Retro Review: X-Men # 3 By Chris Claremont and Jim Lee

Retro Review 1

X-Men 3 (1991)

Published by Marvel Comics

Written by Chris Claremont

Art by Jim Lee

From time to time, I’ve looked for reviews on past issues and found that there are none to be found for many comics.  So what I’m doing with the Retro Review is I’m going into my long boxes and grabbing one random issue from it once a week.  Some reviews might be from comics originally published 30 years ago and some might only be from the past decade.  However, I will not be recommending for people to buy it or anything, but rather I’ll be providing it with a rating out of 10.

The Plot

Professor Xavier, Moira MacTaggart, and the Blue Team (Cyclops, Psylocke, Rogue, Gambit, Beast, and Wolverine) have been captured and brainwashed by Magneto and his Acolytes.  So now it’s up to the Gold Team (Marvel Girl, Iceman, Colossus, Archangel, and Storm) accompanied by Banshee and Forge to rescue them.  The Gold Team is outside of Asteroid M preparing to infiltrate it.  Inside Magneto is raging on Moira who altered him years ago in an attempt to make him into a better person.  One by one, the Blue Team is coming out of their trances.  The Gold Team makes it into Asteroid M and they quickly find Professor Xavier who much to the surprise of the X-Men cracks a joke.  The Gold Team then faces off of the Blue Team and the Acolytes until all of the Blue Team finally emerges from their trances.  Magneto is then forced to stop a plasma cannon firing upon Asteroid M.  Moira reveals that Magneto’s trusted Acolyte, Fabian Cortez, is utilizing his powers to fool Magneto into believing that he’s healing him.  Professor Xavier and Magneto then engage in yet another philosophical debate about their dreams both vocally and telepathically.  The X-Men all safely escape from Asteroid M and Professor Xavier then provides everyone with a motivational speech.

The Breakdown

I remember as a kid reading this issue the first time around and being excited at the prospect of Cyclops being a member of the X-Men once again.  He took a long hiatus (5 years in real time) and lead X-Factor during this time.  Also, the X-Men spent the better part of two years disbanded after being forced into the Siege Perilous.  So all around, this was an exciting time to be an X-Men fan.  We were also treated to seeing Jim Lee’s interpretation of Colossus and Iceman as well as Joe Rosas’ colouring, which was very dynamic at the time.  Visually, these comics did help the industry evolve in order to become more…well…dynamic.  The story was straightforward and was effective at temporarily benching Magneto for a bit in order to focus on new villains, etc.  Reading this story also reminded me of how Jean Grey was the glue and not necessarily Cyclops.  Wolverine was not yet overexposed in this story and it was still kind of cool when you see the words “Snikt” being used.  Also, at the time I remember being shocked when learning at the end that Claremont was leaving the X-Men after his lengthy and legendary run.  This was well before the internet and word took much longer to get around.  The characters’ interactions with one another were still pretty fresh as well (Psylocke, Gambit with Cyclops, Marvel Girl, Iceman, etc.).  Even the ads were interesting to look at.  I forgot about Derrick Coleman until I saw the Fleer NBA card set, which contained his rookie card.  I also remember so wanting those old Marvel t-shirts with the comic panels on them.  I recall having two copies of this issue, one for reading and the other got bagged because there was no way that these comics wouldn’t make me rich or at least pay for my university many years down the road.  This was a solid issue overall.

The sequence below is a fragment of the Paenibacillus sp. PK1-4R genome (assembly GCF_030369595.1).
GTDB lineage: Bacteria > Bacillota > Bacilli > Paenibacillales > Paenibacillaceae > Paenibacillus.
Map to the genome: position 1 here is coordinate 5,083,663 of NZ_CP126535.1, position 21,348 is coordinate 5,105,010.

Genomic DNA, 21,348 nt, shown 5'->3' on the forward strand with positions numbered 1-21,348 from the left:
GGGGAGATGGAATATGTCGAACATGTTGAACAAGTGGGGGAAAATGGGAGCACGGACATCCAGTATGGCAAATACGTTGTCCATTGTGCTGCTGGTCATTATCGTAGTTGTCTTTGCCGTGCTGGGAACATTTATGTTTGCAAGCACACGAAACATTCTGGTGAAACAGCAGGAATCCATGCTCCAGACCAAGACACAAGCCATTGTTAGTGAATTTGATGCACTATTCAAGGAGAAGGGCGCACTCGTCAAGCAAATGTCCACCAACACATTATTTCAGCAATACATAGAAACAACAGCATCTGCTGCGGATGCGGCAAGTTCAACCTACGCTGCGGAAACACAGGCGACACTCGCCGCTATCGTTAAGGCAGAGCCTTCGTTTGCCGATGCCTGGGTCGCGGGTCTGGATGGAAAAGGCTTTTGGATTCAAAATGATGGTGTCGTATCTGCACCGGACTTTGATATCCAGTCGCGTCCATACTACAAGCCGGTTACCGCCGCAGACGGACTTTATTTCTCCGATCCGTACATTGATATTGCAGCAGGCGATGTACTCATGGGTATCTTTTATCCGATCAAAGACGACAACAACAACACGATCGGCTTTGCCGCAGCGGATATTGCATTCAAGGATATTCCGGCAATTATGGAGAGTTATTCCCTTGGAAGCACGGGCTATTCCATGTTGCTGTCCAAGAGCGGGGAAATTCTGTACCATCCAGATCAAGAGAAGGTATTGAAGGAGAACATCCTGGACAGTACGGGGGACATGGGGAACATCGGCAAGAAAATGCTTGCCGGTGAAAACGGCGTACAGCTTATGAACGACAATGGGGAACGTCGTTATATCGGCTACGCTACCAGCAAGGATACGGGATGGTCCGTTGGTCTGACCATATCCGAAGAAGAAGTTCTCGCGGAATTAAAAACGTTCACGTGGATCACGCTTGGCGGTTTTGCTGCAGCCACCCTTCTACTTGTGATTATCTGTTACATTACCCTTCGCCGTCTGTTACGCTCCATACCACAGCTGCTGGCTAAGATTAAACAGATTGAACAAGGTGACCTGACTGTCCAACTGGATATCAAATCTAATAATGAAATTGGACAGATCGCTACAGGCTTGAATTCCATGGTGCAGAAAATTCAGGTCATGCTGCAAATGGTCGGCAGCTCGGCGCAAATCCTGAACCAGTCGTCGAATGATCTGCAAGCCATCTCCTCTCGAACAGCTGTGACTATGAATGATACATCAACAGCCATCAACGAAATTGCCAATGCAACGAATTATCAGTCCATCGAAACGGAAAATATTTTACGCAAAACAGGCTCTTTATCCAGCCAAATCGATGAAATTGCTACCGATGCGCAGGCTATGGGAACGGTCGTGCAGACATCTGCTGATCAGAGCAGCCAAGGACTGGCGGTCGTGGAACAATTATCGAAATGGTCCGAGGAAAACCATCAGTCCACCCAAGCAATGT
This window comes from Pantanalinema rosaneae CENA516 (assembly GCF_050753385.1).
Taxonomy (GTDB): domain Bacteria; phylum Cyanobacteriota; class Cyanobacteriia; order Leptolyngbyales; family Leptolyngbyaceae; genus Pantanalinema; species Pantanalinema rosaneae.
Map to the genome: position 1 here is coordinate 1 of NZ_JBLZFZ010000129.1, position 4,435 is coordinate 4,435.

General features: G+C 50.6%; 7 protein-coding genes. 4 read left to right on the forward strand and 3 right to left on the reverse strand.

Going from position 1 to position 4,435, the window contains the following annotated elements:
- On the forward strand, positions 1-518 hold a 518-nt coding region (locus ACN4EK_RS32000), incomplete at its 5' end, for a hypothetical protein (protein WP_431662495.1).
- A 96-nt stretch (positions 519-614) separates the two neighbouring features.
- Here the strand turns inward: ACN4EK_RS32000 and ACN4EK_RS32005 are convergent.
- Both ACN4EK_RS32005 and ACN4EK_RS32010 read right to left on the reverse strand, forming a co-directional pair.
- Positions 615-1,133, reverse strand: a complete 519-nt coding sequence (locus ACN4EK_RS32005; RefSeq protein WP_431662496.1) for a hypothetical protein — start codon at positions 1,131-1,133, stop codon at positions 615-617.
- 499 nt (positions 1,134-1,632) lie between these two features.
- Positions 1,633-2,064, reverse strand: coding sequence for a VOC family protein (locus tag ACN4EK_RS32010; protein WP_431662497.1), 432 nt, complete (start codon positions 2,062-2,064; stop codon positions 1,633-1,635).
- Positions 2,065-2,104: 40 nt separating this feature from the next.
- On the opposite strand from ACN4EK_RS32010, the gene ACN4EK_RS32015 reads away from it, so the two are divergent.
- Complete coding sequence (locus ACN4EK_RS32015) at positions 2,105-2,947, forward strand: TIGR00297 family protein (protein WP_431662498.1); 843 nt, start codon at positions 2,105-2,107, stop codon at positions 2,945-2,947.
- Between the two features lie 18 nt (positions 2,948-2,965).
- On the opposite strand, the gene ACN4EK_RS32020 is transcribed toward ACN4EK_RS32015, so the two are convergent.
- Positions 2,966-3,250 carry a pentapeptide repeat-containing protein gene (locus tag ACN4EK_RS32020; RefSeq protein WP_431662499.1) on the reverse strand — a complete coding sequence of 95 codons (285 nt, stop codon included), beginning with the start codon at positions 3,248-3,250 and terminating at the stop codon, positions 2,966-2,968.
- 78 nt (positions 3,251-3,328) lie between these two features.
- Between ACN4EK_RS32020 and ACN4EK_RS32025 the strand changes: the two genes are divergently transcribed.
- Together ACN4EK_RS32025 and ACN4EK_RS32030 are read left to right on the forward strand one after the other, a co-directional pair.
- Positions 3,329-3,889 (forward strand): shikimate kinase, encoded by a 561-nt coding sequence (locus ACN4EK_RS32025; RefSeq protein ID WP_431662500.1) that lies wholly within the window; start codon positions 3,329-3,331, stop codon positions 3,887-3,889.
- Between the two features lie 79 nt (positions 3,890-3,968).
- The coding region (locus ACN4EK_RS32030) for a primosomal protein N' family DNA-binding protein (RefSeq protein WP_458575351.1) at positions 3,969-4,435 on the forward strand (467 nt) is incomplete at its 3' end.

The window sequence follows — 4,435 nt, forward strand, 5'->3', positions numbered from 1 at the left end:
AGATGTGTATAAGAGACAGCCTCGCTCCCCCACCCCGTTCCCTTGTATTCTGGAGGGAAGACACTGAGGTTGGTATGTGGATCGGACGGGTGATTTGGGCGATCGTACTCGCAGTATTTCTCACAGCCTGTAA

BUT…

One annoying aspect of the story was that this marked the beginning of the Gambit and Rogue saga.  Even though it was brief, it foreshadowed their relationship.  Gambit was still kind of cool here as well, such a far cry from what he’s become.  I never realized it at the time, but was Chris Claremont always so wordy? This series truly influenced comics in the 90s in both good and bad ways (which I’ll get into more in depth some other time).  Unfortunately, reading this comic reminded me how much I used to like Wolverine and Cyclops as well.  I still don’t get it, Scarlett Witch was controlled by Doctor Doom and gets a pass, but Cyclops was still affected by being possessed by Apocalypse AND then a cosmic entity and now he’s the worst villain of all time.  This comic was only a buck twenty-five (a buck if you were in the states).

Rating:  8/10

It was a fun issue with action and some character depth (I originally had it at 7.5).  Some may think that’s a bit high, but in comparison to what’s going on with the X-Men today, this definitely makes me long for simpler times.  Also, this was a very well put together comic.  At the time when I originally read it, I probably would have given it a 10/10.

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